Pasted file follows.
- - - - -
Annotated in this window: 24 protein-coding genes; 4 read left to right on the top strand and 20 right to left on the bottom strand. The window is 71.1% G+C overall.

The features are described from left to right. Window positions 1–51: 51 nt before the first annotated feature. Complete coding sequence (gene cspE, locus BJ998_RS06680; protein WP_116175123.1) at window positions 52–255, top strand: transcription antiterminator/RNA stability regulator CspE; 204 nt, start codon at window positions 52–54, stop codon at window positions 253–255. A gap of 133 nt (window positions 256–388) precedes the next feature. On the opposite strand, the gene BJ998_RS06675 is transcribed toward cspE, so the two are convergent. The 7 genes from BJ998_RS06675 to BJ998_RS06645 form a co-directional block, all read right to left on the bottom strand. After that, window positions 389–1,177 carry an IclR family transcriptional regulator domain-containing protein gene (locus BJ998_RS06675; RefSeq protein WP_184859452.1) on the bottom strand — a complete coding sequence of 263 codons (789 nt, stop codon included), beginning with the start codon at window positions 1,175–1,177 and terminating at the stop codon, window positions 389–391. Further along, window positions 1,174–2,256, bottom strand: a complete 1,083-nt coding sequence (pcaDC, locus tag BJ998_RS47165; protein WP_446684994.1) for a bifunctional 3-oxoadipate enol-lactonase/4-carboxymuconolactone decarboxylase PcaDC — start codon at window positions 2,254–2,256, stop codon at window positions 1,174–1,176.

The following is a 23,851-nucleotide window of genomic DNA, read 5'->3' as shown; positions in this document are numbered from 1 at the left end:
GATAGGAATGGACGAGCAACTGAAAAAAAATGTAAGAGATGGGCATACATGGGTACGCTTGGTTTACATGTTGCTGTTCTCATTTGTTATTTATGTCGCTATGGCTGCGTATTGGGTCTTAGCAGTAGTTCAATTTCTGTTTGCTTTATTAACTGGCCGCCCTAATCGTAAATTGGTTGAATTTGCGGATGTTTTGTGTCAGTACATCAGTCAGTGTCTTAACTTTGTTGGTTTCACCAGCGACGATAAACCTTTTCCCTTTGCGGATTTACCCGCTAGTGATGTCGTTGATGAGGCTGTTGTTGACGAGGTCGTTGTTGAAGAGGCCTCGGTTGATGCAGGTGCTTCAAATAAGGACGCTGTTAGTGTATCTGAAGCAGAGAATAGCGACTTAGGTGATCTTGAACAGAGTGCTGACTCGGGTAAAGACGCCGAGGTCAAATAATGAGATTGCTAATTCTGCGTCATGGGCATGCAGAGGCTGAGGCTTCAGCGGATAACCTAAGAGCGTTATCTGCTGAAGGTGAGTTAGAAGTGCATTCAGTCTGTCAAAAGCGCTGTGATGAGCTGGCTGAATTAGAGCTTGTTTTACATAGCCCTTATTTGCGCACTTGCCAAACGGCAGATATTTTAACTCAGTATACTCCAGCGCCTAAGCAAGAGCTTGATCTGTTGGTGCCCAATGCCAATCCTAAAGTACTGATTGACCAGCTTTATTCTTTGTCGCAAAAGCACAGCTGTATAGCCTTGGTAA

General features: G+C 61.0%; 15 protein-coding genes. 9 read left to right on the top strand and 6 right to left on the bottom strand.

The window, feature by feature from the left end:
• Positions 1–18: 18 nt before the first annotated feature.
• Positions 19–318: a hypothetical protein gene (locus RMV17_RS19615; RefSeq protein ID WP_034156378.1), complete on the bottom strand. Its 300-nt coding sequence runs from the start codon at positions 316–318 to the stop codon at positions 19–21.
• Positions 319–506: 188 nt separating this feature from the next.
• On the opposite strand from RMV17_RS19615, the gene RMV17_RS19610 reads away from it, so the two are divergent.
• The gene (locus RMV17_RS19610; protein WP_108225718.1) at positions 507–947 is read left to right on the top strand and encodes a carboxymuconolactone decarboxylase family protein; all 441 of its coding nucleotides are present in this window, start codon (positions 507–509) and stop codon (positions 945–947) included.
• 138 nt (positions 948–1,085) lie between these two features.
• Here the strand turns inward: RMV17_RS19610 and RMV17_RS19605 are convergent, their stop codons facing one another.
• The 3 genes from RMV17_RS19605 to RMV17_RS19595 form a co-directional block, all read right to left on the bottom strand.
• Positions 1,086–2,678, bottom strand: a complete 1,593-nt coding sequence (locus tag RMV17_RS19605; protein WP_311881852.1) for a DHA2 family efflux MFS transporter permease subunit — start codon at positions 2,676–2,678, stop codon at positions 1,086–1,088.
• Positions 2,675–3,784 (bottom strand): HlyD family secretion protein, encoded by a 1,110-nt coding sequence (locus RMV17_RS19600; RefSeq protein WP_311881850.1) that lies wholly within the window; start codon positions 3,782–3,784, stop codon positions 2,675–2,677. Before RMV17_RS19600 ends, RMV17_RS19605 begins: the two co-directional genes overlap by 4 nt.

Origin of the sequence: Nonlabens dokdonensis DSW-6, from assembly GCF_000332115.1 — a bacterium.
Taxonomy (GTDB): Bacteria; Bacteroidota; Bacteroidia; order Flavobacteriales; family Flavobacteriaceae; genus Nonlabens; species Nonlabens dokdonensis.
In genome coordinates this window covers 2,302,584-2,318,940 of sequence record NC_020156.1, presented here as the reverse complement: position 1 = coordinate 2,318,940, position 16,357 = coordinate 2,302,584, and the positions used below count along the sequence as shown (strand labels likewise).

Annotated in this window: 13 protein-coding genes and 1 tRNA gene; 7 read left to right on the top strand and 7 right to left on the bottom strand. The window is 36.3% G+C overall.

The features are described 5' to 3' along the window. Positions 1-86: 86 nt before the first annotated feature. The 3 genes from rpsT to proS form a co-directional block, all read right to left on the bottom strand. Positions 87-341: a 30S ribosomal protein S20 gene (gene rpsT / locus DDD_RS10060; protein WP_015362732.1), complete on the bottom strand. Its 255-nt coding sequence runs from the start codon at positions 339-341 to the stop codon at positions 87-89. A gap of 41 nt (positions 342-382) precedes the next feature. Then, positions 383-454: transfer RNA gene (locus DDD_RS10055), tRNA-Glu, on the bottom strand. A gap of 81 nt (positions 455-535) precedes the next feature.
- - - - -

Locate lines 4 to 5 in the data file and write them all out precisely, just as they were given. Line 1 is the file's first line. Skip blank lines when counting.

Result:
GATAGGAATGGACGAGCAACTGAAAAAAAATGTAAGAGATGGGCATACATGGGTACGCTTGGTTTACATGTTGCTGTTCTCATTTGTTATTTATGTCGCTATGGCTGCGTATTGGGTCTTAGCAGTAGTTCAATTTCTGTTTGCTTTATTAACTGGCCGCCCTAATCGTAAATTGGTTGAATTTGCGGATGTTTTGTGTCAGTACATCAGTCAGTGTCTTAACTTTGTTGGTTTCACCAGCGACGATAAACCTTTTCCCTTTGCGGATTTACCCGCTAGTGATGTCGTTGATGAGGCTGTTGTTGACGAGGTCGTTGTTGAAGAGGCCTCGGTTGATGCAGGTGCTTCAAATAAGGACGCTGTTAGTGTATCTGAAGCAGAGAATAGCGACTTAGGTGATCTTGAACAGAGTGCTGACTCGGGTAAAGACGCCGAGGTCAAATAATGAGATTGCTAATTCTGCGTCATGGGCATGCAGAGGCTGAGGCTTCAGCGGATAACCTAAGAGCGTTATCTGCTGAAGGTGAGTTAGAAGTGCATTCAGTCTGTCAAAAGCGCTGTGATGAGCTGGCTGAATTAGAGCTTGTTTTACATAGCCCTTATTTGCGCACTTGCCAAACGGCAGATATTTTAACTCAGTATACTCCAGCGCCTAAGCAAGAGCTTGATCTGTTGGTGCCCAATGCCAATCCTAAAGTACTGATTGACCAGCTTTATTCTTTGTCGCAAAAGCACAGCTGTATAGCCTTGGTAA

General features: G+C 61.0%; 15 protein-coding genes. 9 read left to right on the top strand and 6 right to left on the bottom strand.